44-19 in WAC play and 16-19 OOC.  Take out John Walsh's 10-3 season and 38-17 and 12-18 is even less pretty to look at. I imagine if Twitter existed in this era, it would probably look like Iowa fans talking about Kirk Ferentz.

So What?

Well, I think we look back fondly of one of the best 7 year runs of a mid-major program in CFB history. The OG Boise State. The scrappy, high flying teams. And we view everything in that light and maybe don't give what came after the same credit. The rising tide of BYU's success lifted the entire profile of the WAC.

LaVell's career record was 257-101-3 - 71.6%. And without that 7 year run, 66.7%. Out of conference games always a thorn - 57 % overall, and 50% outside of the Golden Age.

This is a really long winded way to say: BYU has always struggled with the games we are now playing week in and week out.

The Future

Kalani Sitake has a lower win percentage, but he has faced the most brutal schedule playing in the Big XII than any of his predecessors did. Crowton was fired after 3 losing seasons - but those 2003/2004 schedules were absolutely ringers. Then there's all the off-field stuff.

Fans wanted Bronco gone by the end, and his arc was similar to LaVell's - fairly quick success, great run, taper off.

It's no question that Kalani has had a big adjustment. The excitement over Jay Hill might be the biggest thing having fans clamoring that it's time to move on. And with ARod's retention, if the offense sputters again this year and it's another 4-8 type finish, the voices to give Jay Hill the chance to be HMFIC will be louder than ever.

Kalani had 2 years of an offensive staff he didn't really get to choose.

Then there were 2 years of growing pains while starting an insane number of underclassmen (seriously - go look at the 2018 depth chart).

2020 and 2021 were awesome and 2021 especially going 5-0 against the PAC - he was winning games against the teams we normally split with.

2022 was back to reality wtih a defense void of talent and a team looking to the Big 12. Then there was last year.

Kalani has had a lot of change around him. 2020/2021 don't happen with the talent his staff brought in and developed from 2018 and 2019. Saying "well if you ignore 2020 and 2021 his record is not good!" surely aren't giving LaVell the same treatment (though they do tend to say "look at Bronco outside of 2006-2009").

Independence was more difficult than the WAC. Both the games and the lack of something to really feel like you played for. Your biggest rival getting a golden ticket to a power league never happened in the WAC days. Having to play a schedule of 10 P5 teams never happened in the WAC days.

I'm saying Kalani is the world's greatest coach and BYU should keep him forever - but I am saying that there's been a lot of chaos and a lot of the kinds of games that BYU has never done particularly well at. It's the reality going foward that the schedules aren't getting any easier, and the recruiting has improved and will continue to improve.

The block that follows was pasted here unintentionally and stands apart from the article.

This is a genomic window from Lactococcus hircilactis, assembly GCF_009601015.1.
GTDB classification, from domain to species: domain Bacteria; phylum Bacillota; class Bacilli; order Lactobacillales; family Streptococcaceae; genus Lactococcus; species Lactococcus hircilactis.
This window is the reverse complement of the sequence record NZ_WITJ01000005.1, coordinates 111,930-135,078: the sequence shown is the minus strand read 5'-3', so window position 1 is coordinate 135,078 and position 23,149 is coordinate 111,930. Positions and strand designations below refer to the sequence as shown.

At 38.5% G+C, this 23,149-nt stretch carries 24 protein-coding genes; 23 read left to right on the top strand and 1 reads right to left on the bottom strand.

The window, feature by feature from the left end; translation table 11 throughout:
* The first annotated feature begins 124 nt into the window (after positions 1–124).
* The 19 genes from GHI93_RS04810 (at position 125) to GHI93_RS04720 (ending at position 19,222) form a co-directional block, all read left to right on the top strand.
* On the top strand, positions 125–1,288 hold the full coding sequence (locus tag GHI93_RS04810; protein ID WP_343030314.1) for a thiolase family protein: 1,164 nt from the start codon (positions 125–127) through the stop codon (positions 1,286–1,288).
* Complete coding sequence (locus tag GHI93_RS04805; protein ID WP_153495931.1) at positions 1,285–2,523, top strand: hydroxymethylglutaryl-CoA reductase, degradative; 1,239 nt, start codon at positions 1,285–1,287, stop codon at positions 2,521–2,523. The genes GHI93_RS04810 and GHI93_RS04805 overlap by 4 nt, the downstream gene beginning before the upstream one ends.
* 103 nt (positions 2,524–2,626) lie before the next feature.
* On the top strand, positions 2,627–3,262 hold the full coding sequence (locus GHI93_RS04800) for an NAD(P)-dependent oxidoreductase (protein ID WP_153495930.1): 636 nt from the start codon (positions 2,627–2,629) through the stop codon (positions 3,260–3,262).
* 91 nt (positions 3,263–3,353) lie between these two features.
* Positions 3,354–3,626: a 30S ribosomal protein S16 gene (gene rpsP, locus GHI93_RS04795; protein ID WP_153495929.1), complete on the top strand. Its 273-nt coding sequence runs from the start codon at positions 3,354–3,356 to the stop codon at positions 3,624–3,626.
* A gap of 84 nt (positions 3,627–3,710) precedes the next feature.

Aaron Roderick is still the same QB coach and play-caller that got Zach Wilson and Jaren Hall drafted.

Harvey Unga is still the same RB coach that made Pini Katoa look good and Tyler Allgeier look amazing after the last guy wanted to cut him (and it appears the recruiting efforts from him have been sorted).

Fesi is still the guy that got Dax Milne to stick in the NFL for 3 years somehow.

Now throw in TJ Woods and Kevin Gilbride and the offensive staff is okay. With a game manager at QB we can go bowling and move onward and upwards with the improvements the defense will make from another year in the system and more talent coming in.

If you look BYU's historical performance against Power programs:

Edwards: 33-45-1

Crowton: 5-7

Mendenhall: 22-25

Sitake: 21-23

So is Kalani doing all that much worse than those before him? Because if you take out 2023 conference games, his 18-16 record is the only coach who isn't sub .500 against major programs.

What can BYU be? Realistically with the new normal of CFB and life in the Big 12: NC State. Should never be downright terrible, and probably won't be winning a title anytime soon. 7-5 to 9-4 with a high floor and low ceiling given the institutional oddities of BYU is reasonable. But the kicker between us and the Wolfpack should be the expectation of 2.5ish double win seasons a decade.

If you want a new coach, that's fine - but I think it's important to a step back and look at BYU's historical performance, and assess what you think the ceiling is for the program overall - and then compare a coach to that ceiling - because this isn't Ohio State where anybody can waltz in and take you to the playoffs.